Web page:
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Friday, October 31, 2014

Allotment of site by CIDCO - later it was cancelled - Bombay High court allowed the writ and set aside the cancellation orders - Apex court held that the authorities of CIDCO showed undue favour to the respondents and managed to allot the Government land in favour of one person knowing fully well that the aforesaid proprietor of the Company, in different capacity and in dummy names, sought allotments of plots. The way CIDCO has been dealing with the Government property, it is high time, we observe, that notwithstanding Regulation 4, as contained in the Regulations, the appellant CIDCO may take all endeavour to make allotments of plots by open tender or competing bids and shall not take any decision for allotment of Government land at the instance of the Ministers and High Dignitaries for any purposes whatsoever.Taking into consideration the entire facts of the case and the law discussed hereinabove, we have no hesitation in holding that the CIDCO was justified in cancelling all the allotments made in favour of the respondents. these appeals are allowed and the judgment and order passed by the High Court in the writ petitions are set aside.=Civil Appeal No.9264 of 2014 (Arising out of Special Leave Petition (C) No. 1117 of 2010) City Industrial Development Thr. its Managing Director … Appellant (s) Versus Platinum Entertainment and others … Respondent(s) = 2014- Sept. Month - http://judis.nic.in/supremecourt/imgst.aspx?filename=41965

 Allotment of site by CIDCO  - later it was cancelled - Bombay High court allowed the writ and set aside the cancellation orders - Apex court held that the  authorities of CIDCO showed undue favour to the respondents and  managed  to  allot  the Government land in  favour  of  one  person  knowing  fully  well  that  the aforesaid proprietor of the Company, in  different  capacity  and  in  dummy names, sought allotments of plots.  The way CIDCO has been dealing with  the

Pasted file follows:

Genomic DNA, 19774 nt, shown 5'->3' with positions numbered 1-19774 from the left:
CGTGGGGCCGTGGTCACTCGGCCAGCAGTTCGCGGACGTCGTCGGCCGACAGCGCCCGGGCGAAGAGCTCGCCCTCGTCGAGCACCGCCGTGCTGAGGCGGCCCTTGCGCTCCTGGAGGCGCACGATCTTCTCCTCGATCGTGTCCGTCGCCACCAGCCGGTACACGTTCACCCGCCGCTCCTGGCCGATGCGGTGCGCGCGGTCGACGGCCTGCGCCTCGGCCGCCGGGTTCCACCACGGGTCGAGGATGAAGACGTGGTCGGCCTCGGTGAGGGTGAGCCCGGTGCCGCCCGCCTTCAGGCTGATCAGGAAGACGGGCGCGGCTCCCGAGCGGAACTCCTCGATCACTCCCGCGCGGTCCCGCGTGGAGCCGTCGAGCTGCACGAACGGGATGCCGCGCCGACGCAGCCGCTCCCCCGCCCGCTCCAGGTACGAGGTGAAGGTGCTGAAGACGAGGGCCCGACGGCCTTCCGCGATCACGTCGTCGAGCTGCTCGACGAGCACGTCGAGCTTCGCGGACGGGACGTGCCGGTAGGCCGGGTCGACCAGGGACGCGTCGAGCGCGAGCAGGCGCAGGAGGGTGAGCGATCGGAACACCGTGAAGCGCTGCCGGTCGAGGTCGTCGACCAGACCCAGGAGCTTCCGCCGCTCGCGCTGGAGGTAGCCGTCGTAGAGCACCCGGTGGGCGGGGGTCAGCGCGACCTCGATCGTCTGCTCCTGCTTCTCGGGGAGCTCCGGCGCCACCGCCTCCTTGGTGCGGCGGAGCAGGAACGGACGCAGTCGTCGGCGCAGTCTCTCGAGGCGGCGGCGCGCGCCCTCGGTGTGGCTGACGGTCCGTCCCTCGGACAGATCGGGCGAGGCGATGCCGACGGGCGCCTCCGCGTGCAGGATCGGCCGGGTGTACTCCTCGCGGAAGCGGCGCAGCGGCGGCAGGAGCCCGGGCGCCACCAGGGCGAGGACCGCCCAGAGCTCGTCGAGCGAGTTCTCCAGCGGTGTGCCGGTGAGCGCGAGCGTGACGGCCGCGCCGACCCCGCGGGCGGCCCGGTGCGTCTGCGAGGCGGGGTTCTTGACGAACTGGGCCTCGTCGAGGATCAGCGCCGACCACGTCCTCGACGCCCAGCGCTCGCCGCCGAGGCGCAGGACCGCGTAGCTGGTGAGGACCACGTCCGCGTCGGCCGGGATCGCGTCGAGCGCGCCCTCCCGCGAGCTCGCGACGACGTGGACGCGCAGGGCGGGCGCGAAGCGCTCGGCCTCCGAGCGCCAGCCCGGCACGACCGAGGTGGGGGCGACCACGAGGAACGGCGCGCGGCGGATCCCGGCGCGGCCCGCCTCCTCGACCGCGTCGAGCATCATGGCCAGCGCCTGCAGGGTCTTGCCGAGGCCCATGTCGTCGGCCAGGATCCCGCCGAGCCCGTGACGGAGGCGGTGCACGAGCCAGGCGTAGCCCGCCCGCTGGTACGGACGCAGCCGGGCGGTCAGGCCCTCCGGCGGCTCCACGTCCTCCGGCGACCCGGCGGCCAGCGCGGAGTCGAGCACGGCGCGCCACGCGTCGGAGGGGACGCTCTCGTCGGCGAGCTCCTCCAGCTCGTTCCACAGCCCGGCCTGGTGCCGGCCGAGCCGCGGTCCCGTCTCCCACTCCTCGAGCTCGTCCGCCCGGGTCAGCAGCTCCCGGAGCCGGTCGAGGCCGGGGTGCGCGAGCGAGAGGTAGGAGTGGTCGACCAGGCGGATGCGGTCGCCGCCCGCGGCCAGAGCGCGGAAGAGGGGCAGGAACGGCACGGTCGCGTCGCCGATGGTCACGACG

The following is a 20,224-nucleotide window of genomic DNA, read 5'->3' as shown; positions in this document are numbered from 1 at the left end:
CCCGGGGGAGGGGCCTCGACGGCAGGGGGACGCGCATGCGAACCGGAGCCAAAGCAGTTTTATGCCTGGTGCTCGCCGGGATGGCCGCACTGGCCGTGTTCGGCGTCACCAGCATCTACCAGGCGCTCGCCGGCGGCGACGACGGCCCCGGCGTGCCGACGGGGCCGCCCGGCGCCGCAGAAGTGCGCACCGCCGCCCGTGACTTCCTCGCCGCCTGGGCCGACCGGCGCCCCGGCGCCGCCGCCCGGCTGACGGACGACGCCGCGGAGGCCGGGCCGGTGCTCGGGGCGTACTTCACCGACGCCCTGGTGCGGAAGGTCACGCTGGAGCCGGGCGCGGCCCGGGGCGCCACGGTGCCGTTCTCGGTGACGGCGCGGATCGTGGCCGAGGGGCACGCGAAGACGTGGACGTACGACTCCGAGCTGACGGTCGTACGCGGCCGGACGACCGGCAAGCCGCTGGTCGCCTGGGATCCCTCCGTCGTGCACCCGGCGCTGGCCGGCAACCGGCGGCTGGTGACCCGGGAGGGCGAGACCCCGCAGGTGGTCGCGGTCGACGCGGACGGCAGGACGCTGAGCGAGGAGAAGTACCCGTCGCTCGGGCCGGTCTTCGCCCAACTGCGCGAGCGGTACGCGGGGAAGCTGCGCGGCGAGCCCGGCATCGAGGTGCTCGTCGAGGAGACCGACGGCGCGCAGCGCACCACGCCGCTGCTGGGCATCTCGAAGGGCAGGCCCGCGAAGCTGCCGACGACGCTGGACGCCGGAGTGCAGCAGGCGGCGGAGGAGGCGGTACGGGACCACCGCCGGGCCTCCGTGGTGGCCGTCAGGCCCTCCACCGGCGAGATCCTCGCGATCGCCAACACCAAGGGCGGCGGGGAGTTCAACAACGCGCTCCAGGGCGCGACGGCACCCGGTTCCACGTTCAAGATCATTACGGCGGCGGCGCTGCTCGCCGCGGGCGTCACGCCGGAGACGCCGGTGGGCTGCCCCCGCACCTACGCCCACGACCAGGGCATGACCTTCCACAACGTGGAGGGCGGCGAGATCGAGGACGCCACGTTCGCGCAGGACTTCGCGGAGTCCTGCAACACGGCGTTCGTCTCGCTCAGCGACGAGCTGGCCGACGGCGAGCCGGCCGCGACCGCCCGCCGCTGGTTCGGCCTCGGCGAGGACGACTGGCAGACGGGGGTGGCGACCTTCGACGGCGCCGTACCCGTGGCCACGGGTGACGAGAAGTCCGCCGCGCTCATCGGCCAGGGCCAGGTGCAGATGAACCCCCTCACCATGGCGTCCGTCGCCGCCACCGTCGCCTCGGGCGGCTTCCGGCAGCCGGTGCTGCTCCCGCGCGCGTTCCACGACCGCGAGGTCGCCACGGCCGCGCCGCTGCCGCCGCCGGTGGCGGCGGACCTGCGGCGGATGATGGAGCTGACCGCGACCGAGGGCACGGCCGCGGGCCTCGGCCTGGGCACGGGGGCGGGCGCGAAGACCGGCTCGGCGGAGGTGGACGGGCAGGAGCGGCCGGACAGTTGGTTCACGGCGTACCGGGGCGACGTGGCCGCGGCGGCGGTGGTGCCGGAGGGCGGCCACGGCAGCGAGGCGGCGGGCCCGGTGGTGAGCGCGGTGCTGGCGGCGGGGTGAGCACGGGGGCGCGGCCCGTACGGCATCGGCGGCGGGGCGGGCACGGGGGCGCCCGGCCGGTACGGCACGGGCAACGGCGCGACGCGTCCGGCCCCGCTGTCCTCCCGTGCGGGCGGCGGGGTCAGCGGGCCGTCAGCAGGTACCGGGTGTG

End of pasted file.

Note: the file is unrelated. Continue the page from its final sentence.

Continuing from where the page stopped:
Government property, it is  high  time,  we  observe,  that  notwithstanding Regulation 4, as contained in the Regulations, the appellant CIDCO may  take all endeavour to make allotments of plots by open tender or  competing  bids and shall not take any decision for allotment  of  Government  land  at  the instance of the Ministers and High Dignitaries for any purposes whatsoever.Taking into consideration the entire facts of the  case  and  the  law discussed hereinabove, we have no hesitation in holding that the  CIDCO  was justified  in  cancelling  all  the  allotments  made  in  favour   of   the respondents. these appeals are allowed and the  judgment and order passed by the High Court in the  writ  petitions  are  set  aside.=

By way of these writ  petitions,
the writ petitioners  had  challenged  orders  of  appellant-  
‘The  City  & Industrial Development Corporation’ (in short ‘CIDCO’)  by  which  allotment
of plot of lands  to  M/s.  Popcorn  and  M/s.  Platinum  Entertainment  for
erecting entertainment complex in Navi Mumbai and the allotment of  plot  of